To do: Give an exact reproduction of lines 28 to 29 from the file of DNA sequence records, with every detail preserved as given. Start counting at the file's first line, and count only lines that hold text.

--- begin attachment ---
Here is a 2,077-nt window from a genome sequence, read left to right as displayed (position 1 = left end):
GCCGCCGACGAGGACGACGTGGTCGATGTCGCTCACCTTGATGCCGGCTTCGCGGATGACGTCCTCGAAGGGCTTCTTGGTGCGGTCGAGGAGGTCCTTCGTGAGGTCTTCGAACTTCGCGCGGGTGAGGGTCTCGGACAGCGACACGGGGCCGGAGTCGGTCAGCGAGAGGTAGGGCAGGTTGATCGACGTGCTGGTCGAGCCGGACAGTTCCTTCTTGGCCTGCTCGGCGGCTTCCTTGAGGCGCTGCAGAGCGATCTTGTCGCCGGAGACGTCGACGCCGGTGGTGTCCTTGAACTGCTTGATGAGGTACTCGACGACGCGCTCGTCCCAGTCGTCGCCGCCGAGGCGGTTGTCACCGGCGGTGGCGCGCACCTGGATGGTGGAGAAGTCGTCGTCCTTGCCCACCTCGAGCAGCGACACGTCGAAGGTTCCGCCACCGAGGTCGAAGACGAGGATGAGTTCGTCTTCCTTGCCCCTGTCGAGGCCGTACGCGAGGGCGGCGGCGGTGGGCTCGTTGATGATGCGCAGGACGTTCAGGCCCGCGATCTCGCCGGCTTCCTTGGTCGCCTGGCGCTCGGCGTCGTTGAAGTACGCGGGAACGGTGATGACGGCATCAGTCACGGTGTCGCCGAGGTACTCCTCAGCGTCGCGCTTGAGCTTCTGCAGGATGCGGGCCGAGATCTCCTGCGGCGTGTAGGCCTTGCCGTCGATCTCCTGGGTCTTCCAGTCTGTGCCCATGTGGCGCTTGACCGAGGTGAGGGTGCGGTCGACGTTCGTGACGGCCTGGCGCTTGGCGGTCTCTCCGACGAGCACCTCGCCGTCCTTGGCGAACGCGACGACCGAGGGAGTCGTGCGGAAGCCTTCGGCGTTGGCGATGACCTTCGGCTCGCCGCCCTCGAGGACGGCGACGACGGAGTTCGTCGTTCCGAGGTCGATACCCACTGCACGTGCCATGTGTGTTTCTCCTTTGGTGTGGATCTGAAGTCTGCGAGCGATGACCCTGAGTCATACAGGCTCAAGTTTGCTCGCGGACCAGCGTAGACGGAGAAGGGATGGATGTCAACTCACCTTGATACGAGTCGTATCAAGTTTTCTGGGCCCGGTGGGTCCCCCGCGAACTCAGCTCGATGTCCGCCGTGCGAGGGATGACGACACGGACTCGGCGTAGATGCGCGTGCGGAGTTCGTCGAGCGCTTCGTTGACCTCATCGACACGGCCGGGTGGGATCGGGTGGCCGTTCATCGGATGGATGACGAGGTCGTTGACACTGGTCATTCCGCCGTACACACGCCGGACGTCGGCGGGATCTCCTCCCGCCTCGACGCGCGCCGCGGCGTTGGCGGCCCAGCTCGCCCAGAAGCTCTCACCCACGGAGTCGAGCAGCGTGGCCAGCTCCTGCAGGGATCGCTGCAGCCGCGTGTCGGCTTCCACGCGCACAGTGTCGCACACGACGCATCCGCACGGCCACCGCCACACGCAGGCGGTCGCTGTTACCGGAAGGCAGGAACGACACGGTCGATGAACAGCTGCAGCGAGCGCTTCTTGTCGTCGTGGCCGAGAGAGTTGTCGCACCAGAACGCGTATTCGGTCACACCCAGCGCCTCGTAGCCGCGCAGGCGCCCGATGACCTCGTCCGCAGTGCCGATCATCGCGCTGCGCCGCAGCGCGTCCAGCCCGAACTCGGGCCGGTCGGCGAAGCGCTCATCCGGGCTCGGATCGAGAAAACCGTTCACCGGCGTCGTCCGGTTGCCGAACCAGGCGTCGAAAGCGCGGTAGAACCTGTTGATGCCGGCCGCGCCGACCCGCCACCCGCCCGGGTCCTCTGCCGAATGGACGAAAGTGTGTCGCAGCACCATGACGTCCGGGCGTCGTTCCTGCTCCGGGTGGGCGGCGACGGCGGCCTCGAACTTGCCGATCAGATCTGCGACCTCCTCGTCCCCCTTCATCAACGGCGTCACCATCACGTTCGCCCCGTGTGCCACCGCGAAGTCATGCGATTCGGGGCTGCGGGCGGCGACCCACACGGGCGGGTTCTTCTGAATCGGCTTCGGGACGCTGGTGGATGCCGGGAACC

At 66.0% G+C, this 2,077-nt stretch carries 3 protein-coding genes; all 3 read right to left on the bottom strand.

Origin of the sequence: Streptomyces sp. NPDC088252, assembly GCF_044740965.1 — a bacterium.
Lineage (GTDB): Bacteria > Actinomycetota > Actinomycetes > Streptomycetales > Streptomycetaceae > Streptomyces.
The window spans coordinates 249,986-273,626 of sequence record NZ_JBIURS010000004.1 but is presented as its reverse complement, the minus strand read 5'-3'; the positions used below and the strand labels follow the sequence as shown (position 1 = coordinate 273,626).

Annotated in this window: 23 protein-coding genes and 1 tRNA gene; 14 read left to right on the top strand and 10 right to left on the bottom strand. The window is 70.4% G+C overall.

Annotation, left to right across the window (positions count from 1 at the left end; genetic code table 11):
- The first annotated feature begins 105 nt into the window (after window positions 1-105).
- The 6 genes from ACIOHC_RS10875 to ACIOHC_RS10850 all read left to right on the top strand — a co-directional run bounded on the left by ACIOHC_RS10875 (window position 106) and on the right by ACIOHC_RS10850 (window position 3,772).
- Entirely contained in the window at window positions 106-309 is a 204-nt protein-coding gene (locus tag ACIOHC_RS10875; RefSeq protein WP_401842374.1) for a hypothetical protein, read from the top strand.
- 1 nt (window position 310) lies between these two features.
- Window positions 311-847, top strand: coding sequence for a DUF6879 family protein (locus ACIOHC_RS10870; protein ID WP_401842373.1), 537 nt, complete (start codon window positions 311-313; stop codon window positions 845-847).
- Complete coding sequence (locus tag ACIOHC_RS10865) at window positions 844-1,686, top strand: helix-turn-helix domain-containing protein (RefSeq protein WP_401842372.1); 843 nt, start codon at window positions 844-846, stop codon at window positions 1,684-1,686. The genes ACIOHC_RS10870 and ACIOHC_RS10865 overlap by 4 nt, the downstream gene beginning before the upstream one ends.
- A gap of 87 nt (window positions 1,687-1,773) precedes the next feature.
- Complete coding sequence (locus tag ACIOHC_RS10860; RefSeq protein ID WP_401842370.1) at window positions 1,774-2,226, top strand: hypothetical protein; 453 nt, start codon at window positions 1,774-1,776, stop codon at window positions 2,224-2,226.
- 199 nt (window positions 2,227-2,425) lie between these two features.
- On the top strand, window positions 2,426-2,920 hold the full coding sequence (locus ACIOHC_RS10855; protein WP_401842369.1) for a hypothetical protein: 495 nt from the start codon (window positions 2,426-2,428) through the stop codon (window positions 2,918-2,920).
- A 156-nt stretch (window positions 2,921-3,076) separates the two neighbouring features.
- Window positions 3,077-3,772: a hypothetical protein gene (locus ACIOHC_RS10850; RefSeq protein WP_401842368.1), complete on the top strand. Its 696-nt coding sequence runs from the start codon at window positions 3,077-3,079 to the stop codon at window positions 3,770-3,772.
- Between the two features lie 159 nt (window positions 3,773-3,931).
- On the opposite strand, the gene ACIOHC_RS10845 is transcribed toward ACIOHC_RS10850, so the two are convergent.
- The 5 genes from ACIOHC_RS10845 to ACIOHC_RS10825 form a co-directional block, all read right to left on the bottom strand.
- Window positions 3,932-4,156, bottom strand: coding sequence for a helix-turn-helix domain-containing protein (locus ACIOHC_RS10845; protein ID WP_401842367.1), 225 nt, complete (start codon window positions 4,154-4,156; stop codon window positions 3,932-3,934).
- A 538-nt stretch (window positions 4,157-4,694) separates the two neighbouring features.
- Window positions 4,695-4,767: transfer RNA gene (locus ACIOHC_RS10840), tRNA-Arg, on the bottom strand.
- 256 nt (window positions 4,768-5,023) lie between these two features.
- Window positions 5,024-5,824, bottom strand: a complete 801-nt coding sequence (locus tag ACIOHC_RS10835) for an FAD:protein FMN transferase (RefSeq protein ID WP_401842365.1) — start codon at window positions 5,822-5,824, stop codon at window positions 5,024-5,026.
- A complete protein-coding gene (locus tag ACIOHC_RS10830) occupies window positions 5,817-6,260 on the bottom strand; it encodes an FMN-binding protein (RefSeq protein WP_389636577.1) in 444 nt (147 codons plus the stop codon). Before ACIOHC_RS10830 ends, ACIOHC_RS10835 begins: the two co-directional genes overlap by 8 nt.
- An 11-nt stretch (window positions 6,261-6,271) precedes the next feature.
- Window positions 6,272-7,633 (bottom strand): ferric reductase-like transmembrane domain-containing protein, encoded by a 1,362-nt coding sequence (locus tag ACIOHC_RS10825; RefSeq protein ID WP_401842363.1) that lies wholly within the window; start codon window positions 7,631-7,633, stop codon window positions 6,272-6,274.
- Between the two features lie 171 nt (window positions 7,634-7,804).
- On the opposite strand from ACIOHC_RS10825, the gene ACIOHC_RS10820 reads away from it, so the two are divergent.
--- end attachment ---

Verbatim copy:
- Window positions 5,024-5,824, bottom strand: a complete 801-nt coding sequence (locus tag ACIOHC_RS10835) for an FAD:protein FMN transferase (RefSeq protein ID WP_401842365.1) — start codon at window positions 5,822-5,824, stop codon at window positions 5,024-5,026.
- A complete protein-coding gene (locus tag ACIOHC_RS10830) occupies window positions 5,817-6,260 on the bottom strand; it encodes an FMN-binding protein (RefSeq protein WP_389636577.1) in 444 nt (147 codons plus the stop codon). Before ACIOHC_RS10830 ends, ACIOHC_RS10835 begins: the two co-directional genes overlap by 8 nt.